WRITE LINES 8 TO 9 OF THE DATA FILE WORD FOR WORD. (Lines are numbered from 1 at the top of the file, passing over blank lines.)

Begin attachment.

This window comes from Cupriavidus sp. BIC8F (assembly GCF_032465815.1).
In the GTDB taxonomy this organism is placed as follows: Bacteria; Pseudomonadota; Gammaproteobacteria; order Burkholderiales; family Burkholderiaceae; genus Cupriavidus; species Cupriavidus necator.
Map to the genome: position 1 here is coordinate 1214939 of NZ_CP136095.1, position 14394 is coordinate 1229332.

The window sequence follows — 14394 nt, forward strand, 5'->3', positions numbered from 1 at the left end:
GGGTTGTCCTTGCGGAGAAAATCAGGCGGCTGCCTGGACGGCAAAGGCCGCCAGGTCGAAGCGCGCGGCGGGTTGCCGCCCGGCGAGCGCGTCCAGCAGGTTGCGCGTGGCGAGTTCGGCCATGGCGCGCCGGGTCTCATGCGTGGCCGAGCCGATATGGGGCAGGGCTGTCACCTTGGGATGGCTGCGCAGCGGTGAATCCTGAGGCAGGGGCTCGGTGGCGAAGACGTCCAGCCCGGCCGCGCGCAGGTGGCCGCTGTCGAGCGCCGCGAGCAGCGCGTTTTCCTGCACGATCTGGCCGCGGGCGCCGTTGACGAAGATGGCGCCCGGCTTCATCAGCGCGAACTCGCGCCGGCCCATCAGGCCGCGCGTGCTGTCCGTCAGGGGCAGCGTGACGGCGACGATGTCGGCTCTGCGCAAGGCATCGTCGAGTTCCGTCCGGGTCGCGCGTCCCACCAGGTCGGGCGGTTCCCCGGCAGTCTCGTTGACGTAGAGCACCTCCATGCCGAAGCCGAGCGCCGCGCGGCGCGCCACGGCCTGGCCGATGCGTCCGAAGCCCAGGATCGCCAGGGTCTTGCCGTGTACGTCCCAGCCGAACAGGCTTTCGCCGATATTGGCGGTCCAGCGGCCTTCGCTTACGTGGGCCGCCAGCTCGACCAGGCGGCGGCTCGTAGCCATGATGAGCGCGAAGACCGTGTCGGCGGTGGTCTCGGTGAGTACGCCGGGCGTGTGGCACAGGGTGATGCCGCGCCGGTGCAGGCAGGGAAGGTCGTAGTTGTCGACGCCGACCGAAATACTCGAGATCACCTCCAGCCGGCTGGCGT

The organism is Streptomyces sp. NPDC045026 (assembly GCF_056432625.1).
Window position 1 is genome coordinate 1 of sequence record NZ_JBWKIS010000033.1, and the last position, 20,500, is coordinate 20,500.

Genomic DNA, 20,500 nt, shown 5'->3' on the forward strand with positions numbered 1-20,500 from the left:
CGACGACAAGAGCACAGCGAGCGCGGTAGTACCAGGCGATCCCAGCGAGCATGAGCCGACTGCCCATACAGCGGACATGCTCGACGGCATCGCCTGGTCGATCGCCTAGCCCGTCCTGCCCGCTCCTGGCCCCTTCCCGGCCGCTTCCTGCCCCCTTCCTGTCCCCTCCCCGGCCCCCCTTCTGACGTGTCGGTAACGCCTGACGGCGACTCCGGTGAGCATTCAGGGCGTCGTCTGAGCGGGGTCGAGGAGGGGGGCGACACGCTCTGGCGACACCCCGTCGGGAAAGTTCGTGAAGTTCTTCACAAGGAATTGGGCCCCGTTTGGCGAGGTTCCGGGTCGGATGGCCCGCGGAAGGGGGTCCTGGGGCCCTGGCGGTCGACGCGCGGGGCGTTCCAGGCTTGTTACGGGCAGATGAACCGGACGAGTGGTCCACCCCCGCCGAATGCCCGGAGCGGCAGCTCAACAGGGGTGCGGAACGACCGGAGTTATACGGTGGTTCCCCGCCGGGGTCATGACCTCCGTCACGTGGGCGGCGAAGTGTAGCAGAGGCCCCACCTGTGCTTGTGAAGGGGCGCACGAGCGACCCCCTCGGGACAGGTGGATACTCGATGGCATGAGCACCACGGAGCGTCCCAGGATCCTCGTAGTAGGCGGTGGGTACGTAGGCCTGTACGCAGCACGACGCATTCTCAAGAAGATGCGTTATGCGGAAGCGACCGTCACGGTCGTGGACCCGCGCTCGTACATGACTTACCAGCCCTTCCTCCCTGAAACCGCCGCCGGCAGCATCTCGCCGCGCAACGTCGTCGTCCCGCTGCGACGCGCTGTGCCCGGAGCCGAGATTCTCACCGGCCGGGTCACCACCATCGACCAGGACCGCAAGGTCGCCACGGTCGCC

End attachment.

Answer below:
Genomic DNA, 20,500 nt, shown 5'->3' on the forward strand with positions numbered 1-20,500 from the left:
CGACGACAAGAGCACAGCGAGCGCGGTAGTACCAGGCGATCCCAGCGAGCATGAGCCGACTGCCCATACAGCGGACATGCTCGACGGCATCGCCTGGTCGATCGCCTAGCCCGTCCTGCCCGCTCCTGGCCCCTTCCCGGCCGCTTCCTGCCCCCTTCCTGTCCCCTCCCCGGCCCCCCTTCTGACGTGTCGGTAACGCCTGACGGCGACTCCGGTGAGCATTCAGGGCGTCGTCTGAGCGGGGTCGAGGAGGGGGGCGACACGCTCTGGCGACACCCCGTCGGGAAAGTTCGTGAAGTTCTTCACAAGGAATTGGGCCCCGTTTGGCGAGGTTCCGGGTCGGATGGCCCGCGGAAGGGGGTCCTGGGGCCCTGGCGGTCGACGCGCGGGGCGTTCCAGGCTTGTTACGGGCAGATGAACCGGACGAGTGGTCCACCCCCGCCGAATGCCCGGAGCGGCAGCTCAACAGGGGTGCGGAACGACCGGAGTTATACGGTGGTTCCCCGCCGGGGTCATGACCTCCGTCACGTGGGCGGCGAAGTGTAGCAGAGGCCCCACCTGTGCTTGTGAAGGGGCGCACGAGCGACCCCCTCGGGACAGGTGGATACTCGATGGCATGAGCACCACGGAGCGTCCCAGGATCCTCGTAGTAGGCGGTGGGTACGTAGGCCTGTACGCAGCACGACGCATTCTCAAGAAGATGCGTTATGCGGAAGCGACCGTCACGGTCGTGGACCCGCGCTCGTACATGACTTACCAGCCCTTCCTCCCTGAAACCGCCGCCGGCAGCATCTCGCCGCGCAACGTCGTCGTCCCGCTGCGACGCGCTGTGCCCGGAGCCGAGATTCTCACCGGCCGGGTCACCACCATCGACCAGGACCGCAAGGTCGCCACGGTCGCC